The ToxPanel Method

ToxPanel is a tool to calculate gene-set scores based on fold-change (FC) values relative to randomly selected sets of genes. We provide two different gene sets: our own gene sets indicative of liver and kidney injuries [1-4] and Kyoto Encyclopedia of Genes and Genomes (KEGG) pathways [5]. However, users can customize their own gene sets or, for example, use gene sets from the Molecular Signatures Database (MSigDB) [6].

AFC—Aggregated Fold Change Activation

Detailed descriptions and performance characteristics of the AFC method can be found in the original literature [7, 8]. In this method, the gene-set or KEGG pathway score is defined as the sum of the log-transformed FC values of all genes in the set or pathway. We then use the pathway scores to perform null hypothesis tests and estimate the significance of each pathway by its p-value, defined as the probability that the pathway score for a random data set is greater than the score from the actual data. The z-score is the number of standard deviations by which the actual gene-set value differs from the mean of randomly selected FC values (10,000 times). The sign of the gene-set score represents the direction of regulation: the pathway is considered up-regulated (overexpressed genes) if the net sum of the gene-expression levels after treatment is increased relative to control and down-regulated (suppressed genes) if decreased.

AAFC—Aggregated Absolute Fold Change Activation

The AAFC method calculates the activation score of a gene set [2]. This method identifies gene sets (e.g., modules) that are significantly changed or disrupted without considering the direction of change. The method, which takes the absolute values of the log-transformed FC values, performs well in identifying significantly altered pathways [7]. Its drawback is the lack of information about the direction of change in a pathway (whether it is up- or down-regulated, i.e., if the sum of the activation scores of genes in a pathway increases or decreases relative to control).

The AAFC method first reads a list of gene FC values uploaded by the user and calculates the absolute value of the log-transformed FC value for each gene. For each gene set (i.e., module or pathway), it then sums all of the absolute values to calculate the total absolute FC value. Subsequently, we use the gene-set scores to perform null hypothesis tests and estimate the significance of each gene set by its p-value, defined as the probability that the score for randomly selected FC values (10,000 times) is greater than the score from the actual gene set. A small p-value implies that the gene set value is significant. The z-score is the number of standard deviations by which the actual gene set value differs from the mean of the randomly selected FC values. In the AAFC method, we are only interested in positive z-score values, as negative z-score values indicate FC values smaller than the absolute average FC value.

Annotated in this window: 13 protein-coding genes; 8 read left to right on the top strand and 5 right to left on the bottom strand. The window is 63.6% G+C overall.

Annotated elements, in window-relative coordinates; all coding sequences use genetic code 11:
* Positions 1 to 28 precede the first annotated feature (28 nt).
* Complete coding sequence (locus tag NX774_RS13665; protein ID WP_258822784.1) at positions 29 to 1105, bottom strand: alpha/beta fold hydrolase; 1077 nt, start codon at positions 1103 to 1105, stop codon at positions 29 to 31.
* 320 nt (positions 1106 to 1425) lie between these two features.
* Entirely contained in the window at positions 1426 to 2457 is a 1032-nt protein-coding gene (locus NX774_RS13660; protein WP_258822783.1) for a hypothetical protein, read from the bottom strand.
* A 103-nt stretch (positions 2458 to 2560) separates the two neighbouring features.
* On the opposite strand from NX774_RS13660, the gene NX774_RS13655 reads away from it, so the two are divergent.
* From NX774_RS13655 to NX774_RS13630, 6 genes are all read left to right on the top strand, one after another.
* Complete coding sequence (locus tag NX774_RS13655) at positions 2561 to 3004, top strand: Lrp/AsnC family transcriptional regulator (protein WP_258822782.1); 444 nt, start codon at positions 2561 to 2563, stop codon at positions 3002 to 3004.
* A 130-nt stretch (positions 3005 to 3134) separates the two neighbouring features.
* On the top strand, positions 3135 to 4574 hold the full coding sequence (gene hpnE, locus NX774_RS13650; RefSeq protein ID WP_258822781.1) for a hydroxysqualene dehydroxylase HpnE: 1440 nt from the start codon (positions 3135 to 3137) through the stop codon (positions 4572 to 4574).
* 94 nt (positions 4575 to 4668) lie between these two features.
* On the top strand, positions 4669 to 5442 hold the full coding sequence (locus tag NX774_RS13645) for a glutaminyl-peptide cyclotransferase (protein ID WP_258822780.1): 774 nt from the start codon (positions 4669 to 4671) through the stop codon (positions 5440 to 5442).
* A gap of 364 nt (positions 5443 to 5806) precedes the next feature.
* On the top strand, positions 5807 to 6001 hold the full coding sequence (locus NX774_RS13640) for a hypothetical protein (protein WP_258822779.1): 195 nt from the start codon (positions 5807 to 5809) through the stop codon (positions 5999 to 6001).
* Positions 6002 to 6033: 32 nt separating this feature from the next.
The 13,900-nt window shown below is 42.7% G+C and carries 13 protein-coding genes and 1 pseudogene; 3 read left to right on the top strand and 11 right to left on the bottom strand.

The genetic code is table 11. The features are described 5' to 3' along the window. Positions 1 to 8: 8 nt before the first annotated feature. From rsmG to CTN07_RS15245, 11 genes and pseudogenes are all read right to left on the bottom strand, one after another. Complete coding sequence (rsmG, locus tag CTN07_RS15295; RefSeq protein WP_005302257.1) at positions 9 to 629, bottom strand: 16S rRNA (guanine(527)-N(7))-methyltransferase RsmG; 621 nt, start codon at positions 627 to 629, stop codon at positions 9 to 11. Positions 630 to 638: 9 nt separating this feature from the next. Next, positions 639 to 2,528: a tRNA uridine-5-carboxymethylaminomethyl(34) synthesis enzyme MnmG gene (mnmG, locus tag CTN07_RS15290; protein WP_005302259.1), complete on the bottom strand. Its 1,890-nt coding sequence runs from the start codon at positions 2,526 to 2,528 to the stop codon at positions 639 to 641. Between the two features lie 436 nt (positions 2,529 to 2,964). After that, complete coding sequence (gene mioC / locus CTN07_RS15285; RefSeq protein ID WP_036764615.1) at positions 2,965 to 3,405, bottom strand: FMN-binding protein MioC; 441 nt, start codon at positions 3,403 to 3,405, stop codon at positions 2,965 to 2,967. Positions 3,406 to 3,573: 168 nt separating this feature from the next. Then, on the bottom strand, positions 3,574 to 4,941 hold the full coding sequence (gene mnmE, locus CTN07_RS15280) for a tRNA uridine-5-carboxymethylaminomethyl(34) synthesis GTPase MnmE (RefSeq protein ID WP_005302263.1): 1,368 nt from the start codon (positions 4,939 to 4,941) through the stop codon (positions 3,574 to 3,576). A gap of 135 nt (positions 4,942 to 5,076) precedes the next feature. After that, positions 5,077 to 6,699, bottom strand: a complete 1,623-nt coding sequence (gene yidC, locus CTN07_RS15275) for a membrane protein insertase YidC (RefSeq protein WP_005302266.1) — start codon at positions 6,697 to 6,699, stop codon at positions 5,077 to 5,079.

Aggregated p-Value: Fisher’s probability test

We have provided an option to include a significance value (i.e., p, q, or false discovery rate) associated with each log-transformed FC value in the input file. These values can be used to calculate a combined p-value for each gene set (module), using Fisher’s probability test as an indicator of robustness of the reliability of the gene set [9].

Fisher’s method combines the p-values from k independent tests into the test statistic , which has a χ2 distribution with 2k degrees of freedom. Fisher’s combined p-value is then 1-ϕ(T), where ϕ is the cumulative distribution function of the χ2 distribution.


  1. J.A. Te, M.D.M. AbdulHameed, A. Wallqvist, Systems toxicology of chemically induced liver and kidney injuries: histopathology‐associated gene co‐expression modules, J. Appl. Toxicol. 36 (2016) 1137-1149.
  2. P. Schyman, R.L. Printz, S.K. Estes, K.L. Boyd, M. Shiota, A. Wallqvist, Identification of the toxicity pathways associated with thioacetamide-induced injuries in rat liver and kidney, Front. Pharmacol. 9 (2018) 1272.
  3. P. Schyman, R.L. Printz, S.K. Estes, T.P. O’Brien, M. Shiota, A. Wallqvist, Assessing chemical-induced liver injury in vivo from in vitro gene expression data in the rat: the case of thioacetamide toxicity, Front. Genet. 10 (2019) 1233.
  4. P. Schyman, R.L. Printz, S.K. Estes, T.P. O'Brien, M. Shiota, A. Wallqvist, Concordance between thioacetamide-induced liver injury in rat and human in vitro gene expression data, Under Review.
  5. M. Kanehisa, S. Goto, KEGG: Kyoto encyclopedia of genes and genomes, Nucleic Acids Res. 28 (2000) 27-30.
  6. A. Liberzon, A. Subramanian, R. Pinchback, H. Thorvaldsdóttir, P. Tamayo, J.P. Mesirov, Molecular signatures database (MSigDB) 3.0, Bioinformatics 27 (2011) 1739-1740.
  7. M. Ackermann, K. Strimmer, A general modular framework for gene set enrichment analysis, BMC Bioinformatics 10 (2009) 47.
  8. C. Yu, H.J. Woo, X. Yu, T. Oyama, A. Wallqvist, J. Reifman, A strategy for evaluating pathway analysis methods, BMC Bioinformatics 18 (2017) 453.
  9. R.A. Fisher, Statistical methods for research workers, 4th ed., Oliver and Boyd, London, 1932.
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